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“Bad” English would be a more-competitive global language

 

As an American, I like it that English is the global language, at least for now. Travel and commerce are easier when there’s a common lingua franca; I cer­tain­ly like being a native speaker of the existing world tongue.

But English isn’t easy to master.  English would be more competitive in the mar­ket­place — versus, let’s say, Mandarin or German — if non-native speak­ers could more quickly pick up the basics and feel com­for­table that they were reasonably proficient.

Toward that end, English-language purists who immediately notice “bad” spelling and gram­mar (yes, I’m one of them) should lighten up and accept simpler, easier forms as they naturally arise.  Here are a few examples:

  • Less vs. fewer:  The “correct” form is (for example) fewer people, because the word people is a count­able noun; compare with, e.g., less time.  But all the time I see “incorrect” usage such as less people.  We ought to accept the latter form, because there’s no logical reason that the word less shouldn’t do double duty — it’d be one less thing (!) for non-native speakers to learn, not to mention a bit more intuitive to spell.
  • Who vs. whom:  Let’s just use who for everything, as many do anyway.
  • It’s vs. its.
  • The subjunctive — e.g., if I was a carpenter (“incorrect”) vs. if I were a carpenter.

This brings to mind the likely-apocryphal story of a new college campus whose architects supposedly didn’t design in any sidewalks: instead, they planted grass, waited six months, and then paved over where people actually walked.  Likewise, if we purists want English to continue being the global tongue, we shouldn’t grumble if it evolves to be more serviceable for others.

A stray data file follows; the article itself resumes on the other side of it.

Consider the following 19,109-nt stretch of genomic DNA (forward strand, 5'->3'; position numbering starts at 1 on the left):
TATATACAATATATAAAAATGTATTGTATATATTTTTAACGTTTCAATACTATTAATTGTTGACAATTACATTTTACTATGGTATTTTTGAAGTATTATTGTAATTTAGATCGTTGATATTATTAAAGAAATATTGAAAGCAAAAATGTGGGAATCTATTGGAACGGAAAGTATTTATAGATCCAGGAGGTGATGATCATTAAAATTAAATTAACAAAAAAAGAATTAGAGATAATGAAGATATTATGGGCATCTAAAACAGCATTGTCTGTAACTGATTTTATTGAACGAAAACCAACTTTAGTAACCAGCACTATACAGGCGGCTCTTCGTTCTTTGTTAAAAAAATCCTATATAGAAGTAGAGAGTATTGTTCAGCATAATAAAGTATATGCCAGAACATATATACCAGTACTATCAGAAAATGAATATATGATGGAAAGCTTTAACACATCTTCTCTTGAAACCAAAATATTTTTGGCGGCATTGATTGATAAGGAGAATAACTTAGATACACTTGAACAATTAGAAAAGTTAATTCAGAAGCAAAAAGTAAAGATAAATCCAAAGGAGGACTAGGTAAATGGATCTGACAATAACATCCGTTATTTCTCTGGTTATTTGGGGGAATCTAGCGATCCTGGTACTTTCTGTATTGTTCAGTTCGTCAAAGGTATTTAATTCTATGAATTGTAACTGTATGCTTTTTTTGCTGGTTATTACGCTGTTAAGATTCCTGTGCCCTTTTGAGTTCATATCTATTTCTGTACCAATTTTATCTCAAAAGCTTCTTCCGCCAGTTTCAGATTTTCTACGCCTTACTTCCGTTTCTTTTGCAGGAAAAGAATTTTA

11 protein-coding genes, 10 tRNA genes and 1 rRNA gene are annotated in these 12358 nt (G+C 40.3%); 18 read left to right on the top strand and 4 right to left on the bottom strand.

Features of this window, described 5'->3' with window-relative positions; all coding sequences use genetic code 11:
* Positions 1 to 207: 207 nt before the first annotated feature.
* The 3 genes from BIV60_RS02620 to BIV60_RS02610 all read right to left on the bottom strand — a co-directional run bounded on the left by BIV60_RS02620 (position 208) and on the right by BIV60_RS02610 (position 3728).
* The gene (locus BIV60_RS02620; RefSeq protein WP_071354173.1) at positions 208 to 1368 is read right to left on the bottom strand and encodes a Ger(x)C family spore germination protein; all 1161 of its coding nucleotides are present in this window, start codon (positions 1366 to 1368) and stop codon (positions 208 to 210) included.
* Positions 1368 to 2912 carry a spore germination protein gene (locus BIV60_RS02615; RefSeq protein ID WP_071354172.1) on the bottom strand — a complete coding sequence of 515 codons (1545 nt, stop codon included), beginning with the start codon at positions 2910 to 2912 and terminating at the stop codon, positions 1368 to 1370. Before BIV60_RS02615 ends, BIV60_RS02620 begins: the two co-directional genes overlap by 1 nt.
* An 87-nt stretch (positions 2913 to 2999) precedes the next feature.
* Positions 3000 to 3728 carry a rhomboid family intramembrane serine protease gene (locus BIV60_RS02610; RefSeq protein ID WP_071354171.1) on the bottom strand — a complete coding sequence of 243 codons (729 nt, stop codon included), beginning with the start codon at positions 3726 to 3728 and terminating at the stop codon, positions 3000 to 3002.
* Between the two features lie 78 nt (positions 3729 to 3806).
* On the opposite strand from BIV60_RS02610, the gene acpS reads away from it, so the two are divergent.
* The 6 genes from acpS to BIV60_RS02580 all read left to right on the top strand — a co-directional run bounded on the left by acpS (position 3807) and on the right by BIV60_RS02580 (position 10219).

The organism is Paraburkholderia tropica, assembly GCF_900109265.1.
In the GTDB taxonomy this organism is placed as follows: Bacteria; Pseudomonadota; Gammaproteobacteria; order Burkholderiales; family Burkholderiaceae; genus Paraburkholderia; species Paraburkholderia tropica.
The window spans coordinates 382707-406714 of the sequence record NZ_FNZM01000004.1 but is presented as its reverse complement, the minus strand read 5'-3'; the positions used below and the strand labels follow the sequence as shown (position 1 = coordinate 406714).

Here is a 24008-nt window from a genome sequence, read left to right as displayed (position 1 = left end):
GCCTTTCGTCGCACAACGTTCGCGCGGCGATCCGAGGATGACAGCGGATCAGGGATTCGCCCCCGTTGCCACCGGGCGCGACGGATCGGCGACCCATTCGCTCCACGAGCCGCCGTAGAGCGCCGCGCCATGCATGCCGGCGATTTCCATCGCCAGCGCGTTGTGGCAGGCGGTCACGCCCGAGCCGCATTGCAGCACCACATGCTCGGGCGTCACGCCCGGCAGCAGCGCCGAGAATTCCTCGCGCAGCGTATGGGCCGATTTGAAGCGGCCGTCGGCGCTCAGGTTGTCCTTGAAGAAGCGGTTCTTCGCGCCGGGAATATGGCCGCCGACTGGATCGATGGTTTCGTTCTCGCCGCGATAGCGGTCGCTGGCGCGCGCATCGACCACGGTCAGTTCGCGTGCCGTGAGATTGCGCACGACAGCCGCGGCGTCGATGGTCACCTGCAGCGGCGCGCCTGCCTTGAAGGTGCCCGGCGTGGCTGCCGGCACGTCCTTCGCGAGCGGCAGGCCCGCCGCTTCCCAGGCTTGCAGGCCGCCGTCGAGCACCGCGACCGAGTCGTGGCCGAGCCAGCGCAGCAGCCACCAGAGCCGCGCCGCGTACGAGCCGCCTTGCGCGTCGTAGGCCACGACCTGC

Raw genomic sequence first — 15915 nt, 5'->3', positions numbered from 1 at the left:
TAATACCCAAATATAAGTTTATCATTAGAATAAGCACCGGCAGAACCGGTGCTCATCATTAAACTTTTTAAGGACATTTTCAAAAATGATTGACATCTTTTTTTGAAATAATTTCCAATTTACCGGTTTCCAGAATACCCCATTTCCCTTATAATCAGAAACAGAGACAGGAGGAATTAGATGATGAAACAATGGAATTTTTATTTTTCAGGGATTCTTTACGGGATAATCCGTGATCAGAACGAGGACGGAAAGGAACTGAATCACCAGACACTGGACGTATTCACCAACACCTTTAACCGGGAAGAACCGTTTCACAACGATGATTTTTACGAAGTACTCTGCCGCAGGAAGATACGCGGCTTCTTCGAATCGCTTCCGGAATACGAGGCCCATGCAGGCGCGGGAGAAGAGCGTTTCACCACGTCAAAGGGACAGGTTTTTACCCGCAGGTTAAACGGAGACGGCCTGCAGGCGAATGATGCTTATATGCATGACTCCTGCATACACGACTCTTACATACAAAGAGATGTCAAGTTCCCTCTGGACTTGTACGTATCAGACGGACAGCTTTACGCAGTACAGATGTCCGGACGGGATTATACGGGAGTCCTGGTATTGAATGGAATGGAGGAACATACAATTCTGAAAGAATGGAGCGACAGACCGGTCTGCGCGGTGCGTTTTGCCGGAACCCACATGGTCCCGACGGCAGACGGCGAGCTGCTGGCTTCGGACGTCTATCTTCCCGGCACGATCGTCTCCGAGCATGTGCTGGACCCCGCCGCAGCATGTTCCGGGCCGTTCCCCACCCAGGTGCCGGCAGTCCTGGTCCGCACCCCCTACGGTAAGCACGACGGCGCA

With one exception:  I still maintain that impact is not a verb (shaddup you kids, get off my lawn) ….

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Comments on this entry are closed.

  • Louise 2017-07-05, 10:08 pm

    What about attendees vs. attenders?

  • D. C. Toedt III 2017-07-06, 4:43 am

    Hah! That goes with not using “impact” as a verb!

  • greg 2017-07-06, 11:20 am

    The architect story isn’t apocryphal. Good designers do that. People will take some direction, but only so much. So if you design great curving walks on the way from point A to point B, you’ll immediately see straight trails through the grass. OTOH, a fairly straight walk with a slight curve seems to be OK. When I was attending Indiana University, there were two entrances at each end of a building. The walkway between them formed a great arc. In the rain and snow, people didn’t have the patience to take a leisurely stroll, notwithstanding the fact that the designer probably felt his vision should control their behavior. Eventually the administration decided that a second, direct sidewalk between the two entrances was better than a muddy trail.

    As far as English lessons go, it’s one thing for foreigners to make very logical mistakes. What’s distressing is the illiteracy of native speakers, even at the college level.

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